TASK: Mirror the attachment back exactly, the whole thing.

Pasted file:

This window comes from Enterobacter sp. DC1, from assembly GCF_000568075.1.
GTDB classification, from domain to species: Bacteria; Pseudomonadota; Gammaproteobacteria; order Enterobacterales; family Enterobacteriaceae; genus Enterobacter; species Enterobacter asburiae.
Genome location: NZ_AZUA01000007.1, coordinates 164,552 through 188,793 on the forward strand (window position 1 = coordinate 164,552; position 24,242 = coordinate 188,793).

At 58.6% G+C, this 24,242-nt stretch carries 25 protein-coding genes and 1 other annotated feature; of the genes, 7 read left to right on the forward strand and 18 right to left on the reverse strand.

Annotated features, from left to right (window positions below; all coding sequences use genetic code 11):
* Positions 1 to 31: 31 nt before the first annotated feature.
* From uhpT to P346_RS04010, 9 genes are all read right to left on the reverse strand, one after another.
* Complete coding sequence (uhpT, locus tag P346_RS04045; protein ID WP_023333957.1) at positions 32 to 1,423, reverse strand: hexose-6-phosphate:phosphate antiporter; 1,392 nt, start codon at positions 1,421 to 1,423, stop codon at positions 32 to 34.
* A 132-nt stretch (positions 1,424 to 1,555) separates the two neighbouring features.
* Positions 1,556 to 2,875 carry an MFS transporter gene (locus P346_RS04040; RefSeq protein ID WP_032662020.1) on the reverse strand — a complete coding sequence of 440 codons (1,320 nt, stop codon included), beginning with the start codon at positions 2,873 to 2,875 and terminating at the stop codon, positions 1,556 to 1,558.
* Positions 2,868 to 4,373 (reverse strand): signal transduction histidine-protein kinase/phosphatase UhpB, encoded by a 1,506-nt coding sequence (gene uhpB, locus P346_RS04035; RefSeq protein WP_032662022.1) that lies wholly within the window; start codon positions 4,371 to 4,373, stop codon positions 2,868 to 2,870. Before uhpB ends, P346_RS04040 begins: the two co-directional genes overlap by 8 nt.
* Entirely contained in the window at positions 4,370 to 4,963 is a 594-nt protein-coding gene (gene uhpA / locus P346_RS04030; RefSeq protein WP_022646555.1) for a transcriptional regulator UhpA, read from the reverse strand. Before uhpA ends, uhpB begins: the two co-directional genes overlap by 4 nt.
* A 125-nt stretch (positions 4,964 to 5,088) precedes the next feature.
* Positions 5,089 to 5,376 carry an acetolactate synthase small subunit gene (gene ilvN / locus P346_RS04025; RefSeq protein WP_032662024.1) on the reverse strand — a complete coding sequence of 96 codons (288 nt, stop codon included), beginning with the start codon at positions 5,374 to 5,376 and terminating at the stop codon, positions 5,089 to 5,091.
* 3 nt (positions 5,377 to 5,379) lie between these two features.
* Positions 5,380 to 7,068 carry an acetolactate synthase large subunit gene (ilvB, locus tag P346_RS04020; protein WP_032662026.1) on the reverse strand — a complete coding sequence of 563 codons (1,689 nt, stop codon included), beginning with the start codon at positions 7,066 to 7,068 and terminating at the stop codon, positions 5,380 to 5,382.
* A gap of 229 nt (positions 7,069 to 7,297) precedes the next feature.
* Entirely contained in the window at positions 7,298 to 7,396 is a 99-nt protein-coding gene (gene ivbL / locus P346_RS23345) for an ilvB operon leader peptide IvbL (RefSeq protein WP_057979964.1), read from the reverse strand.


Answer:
This window comes from Enterobacter sp. DC1, from assembly GCF_000568075.1.
GTDB classification, from domain to species: Bacteria; Pseudomonadota; Gammaproteobacteria; order Enterobacterales; family Enterobacteriaceae; genus Enterobacter; species Enterobacter asburiae.
Genome location: NZ_AZUA01000007.1, coordinates 164,552 through 188,793 on the forward strand (window position 1 = coordinate 164,552; position 24,242 = coordinate 188,793).

At 58.6% G+C, this 24,242-nt stretch carries 25 protein-coding genes and 1 other annotated feature; of the genes, 7 read left to right on the forward strand and 18 right to left on the reverse strand.

Annotated features, from left to right (window positions below; all coding sequences use genetic code 11):
* Positions 1 to 31: 31 nt before the first annotated feature.
* From uhpT to P346_RS04010, 9 genes are all read right to left on the reverse strand, one after another.
* Complete coding sequence (uhpT, locus tag P346_RS04045; protein ID WP_023333957.1) at positions 32 to 1,423, reverse strand: hexose-6-phosphate:phosphate antiporter; 1,392 nt, start codon at positions 1,421 to 1,423, stop codon at positions 32 to 34.
* A 132-nt stretch (positions 1,424 to 1,555) separates the two neighbouring features.
* Positions 1,556 to 2,875 carry an MFS transporter gene (locus P346_RS04040; RefSeq protein ID WP_032662020.1) on the reverse strand — a complete coding sequence of 440 codons (1,320 nt, stop codon included), beginning with the start codon at positions 2,873 to 2,875 and terminating at the stop codon, positions 1,556 to 1,558.
* Positions 2,868 to 4,373 (reverse strand): signal transduction histidine-protein kinase/phosphatase UhpB, encoded by a 1,506-nt coding sequence (gene uhpB, locus P346_RS04035; RefSeq protein WP_032662022.1) that lies wholly within the window; start codon positions 4,371 to 4,373, stop codon positions 2,868 to 2,870. Before uhpB ends, P346_RS04040 begins: the two co-directional genes overlap by 8 nt.
* Entirely contained in the window at positions 4,370 to 4,963 is a 594-nt protein-coding gene (gene uhpA / locus P346_RS04030; RefSeq protein WP_022646555.1) for a transcriptional regulator UhpA, read from the reverse strand. Before uhpA ends, uhpB begins: the two co-directional genes overlap by 4 nt.
* A 125-nt stretch (positions 4,964 to 5,088) precedes the next feature.
* Positions 5,089 to 5,376 carry an acetolactate synthase small subunit gene (gene ilvN / locus P346_RS04025; RefSeq protein WP_032662024.1) on the reverse strand — a complete coding sequence of 96 codons (288 nt, stop codon included), beginning with the start codon at positions 5,374 to 5,376 and terminating at the stop codon, positions 5,089 to 5,091.
* 3 nt (positions 5,377 to 5,379) lie between these two features.
* Positions 5,380 to 7,068 carry an acetolactate synthase large subunit gene (ilvB, locus tag P346_RS04020; protein WP_032662026.1) on the reverse strand — a complete coding sequence of 563 codons (1,689 nt, stop codon included), beginning with the start codon at positions 7,066 to 7,068 and terminating at the stop codon, positions 5,380 to 5,382.
* A gap of 229 nt (positions 7,069 to 7,297) precedes the next feature.
* Entirely contained in the window at positions 7,298 to 7,396 is a 99-nt protein-coding gene (gene ivbL / locus P346_RS23345) for an ilvB operon leader peptide IvbL (RefSeq protein WP_057979964.1), read from the reverse strand.